Surface Pro 3 as my desktop

Over a year ago I wrote a blog post about using a Surface Pro as my desktop.

While the Surface Pro remained my desktop device I often found myself not wanting to use it as a tablet due to its thickness and weight. For basic couch-based browsing or e-book reading I opted to use my spare Surface RT.

Effectively my Surface Pro was really no better than the average notebook except the fact that I *could* use it as a tablet.

A few weeks ago while in the US for the Microsoft Worldwide Partner Conference I upgraded to a Surface Pro 3 (as well as bringing several more home for my colleagues). The device is much thinner and lighter than the Pro 1 or Pro 2 and as such I’m not quite happy to use it as my tablet. Also with the battery life being greatly improved I have no issue with it running all evening on the couch.

Interestingly a few people I know asked if I used my Surface Pro as a complete desktop replacement. I had to direct them to the blog entry mentioned above – as absolutely was it my desktop device.

With the Surface Pro 3 absolutely nothing has changed. It is plugged into exactly the same hardware, running relatively the same software, but is just a lot faster and can handle more running at the same time! (I opted for the i5/8GB RAM model.)

The only thing I’ve changed about my setup is the layout of the monitors to utilise the Surface’s now larger screen (whereas previously when in desktop mode I didn’t bother using the screen other than for the Start menu).

So what’s the takeaway here? The Surface Pro 3 is truly a single device for both business productivity and consumption, professional and personal, desktop and tablet.

The changing nature of the managed IT service industry

The times they are a changing…

I have worked in traditional IT firms most of my life and the changes I have seen take place over the last decade or so are substantial. In the past, managed service IT companies played a tremendous role in IT management and support. Troubleshooting was actually a very marketable skill back in the good old days. But today, all that is changing and the biggest driver for this change is cloud computing.

SMBs and enterprise organisations alike are moving their IT workloads to the cloud, and the implications are manifold. Whether it is mailboxes, document management, video conferencing, accounting, HR, or any other IT-reliant business process, the age of “Everything as a Service” has come and the biggest challenge now lays with the traditional IT managed service business model.

Cloud computing is reshaping the IT business model as we know it, and for most IT companies still stuck in the past, the future may look very bleak. But if the Cloud Era is shifting paradigms, then there must be new frontiers and opportunities being created as well, or at least this must be the case if we consider the displacement theory. I believe the major new frontiers being presented that Managed IT Service Providers may explore include:

Business Productivity Consulting
Cloud computing comes with the inherent ambiguity that characterises all new things. As organisations both small and large look towards cloud services and web applications, the opportunity arises where IT support service companies can create additional value. This may be in the form of business productivity consulting. The new cloud era threatens to declare IT support companies redundant but this avenue creates a great opportunity for reinvention and a return to relevancy. When we consider the agility of small IT support firms, getting up on the learning curve is easier than for midsized and larger companies, and this opens the door for high-skill business productivity consulting as either an addition to traditional support or as a completely new line of business.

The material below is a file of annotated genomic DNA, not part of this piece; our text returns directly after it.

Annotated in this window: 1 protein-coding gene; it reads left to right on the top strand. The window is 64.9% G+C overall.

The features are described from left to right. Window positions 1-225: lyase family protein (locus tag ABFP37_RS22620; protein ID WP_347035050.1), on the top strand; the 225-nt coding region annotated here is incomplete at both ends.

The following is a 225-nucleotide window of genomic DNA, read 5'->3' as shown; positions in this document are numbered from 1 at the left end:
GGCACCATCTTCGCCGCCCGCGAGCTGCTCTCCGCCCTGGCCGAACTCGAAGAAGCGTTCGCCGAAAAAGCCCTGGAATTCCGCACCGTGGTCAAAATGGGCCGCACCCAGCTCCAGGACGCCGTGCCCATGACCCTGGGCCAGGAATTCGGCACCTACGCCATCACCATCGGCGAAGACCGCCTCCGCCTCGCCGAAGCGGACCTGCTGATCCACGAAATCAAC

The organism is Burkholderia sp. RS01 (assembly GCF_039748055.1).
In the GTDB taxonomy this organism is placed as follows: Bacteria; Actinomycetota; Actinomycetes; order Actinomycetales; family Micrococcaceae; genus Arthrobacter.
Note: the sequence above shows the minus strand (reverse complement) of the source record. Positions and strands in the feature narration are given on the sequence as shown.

To put it down to product terms – the task of supplying an organisation with access to SharePoint or migrating their files to the cloud is much simpler thanks to Office 365. Working its an organisation to capture their business processes to build workflows, understanding their data so as to establish effective taxonomies, and overall working to improve the way they work – this is business productivity consulting.

Capacity Building
Adoption of new technologies within companies usually comes with its own set of challenges, and no one knows this better than IT support personnel. Cloud technologies are not any different and this puts IT support companies in a pivotal position to capitalise on capacity building issues. Perhaps as cloud technologies threaten to disenfranchise traditional support companies from mainstream IT, there comes the challenge to these companies to rise up and upgrade the competencies they already have, making them applicable to cloud technologies.
Whereas in the past support companies built capacity for locally installed software applications, the core competencies required to build capacity for cloud deployments remains the same.
In these two instances, what we see is a replacement of competencies and services but not the entire displacement of managed IT service providers.
In the best case scenario, the very advent of cloud computing is a boon for these sorts of service providers because their trust bank and legacy customers offer a truly strategic opportunity to rise again as the go-to source of technology know-how in this new cloud era.
This new challenge also affords support IT companies the opportunity to scale-up their skill sets, and give the much-needed link between the past and the future which is realistically what their customers are paying them for.

So what lies ahead for the IT industry? There have been reports predicting job losses, others predicting job creation.
One way or another tradition IT support is a dying art form – it’s time to ascend to the next generation of business requirements.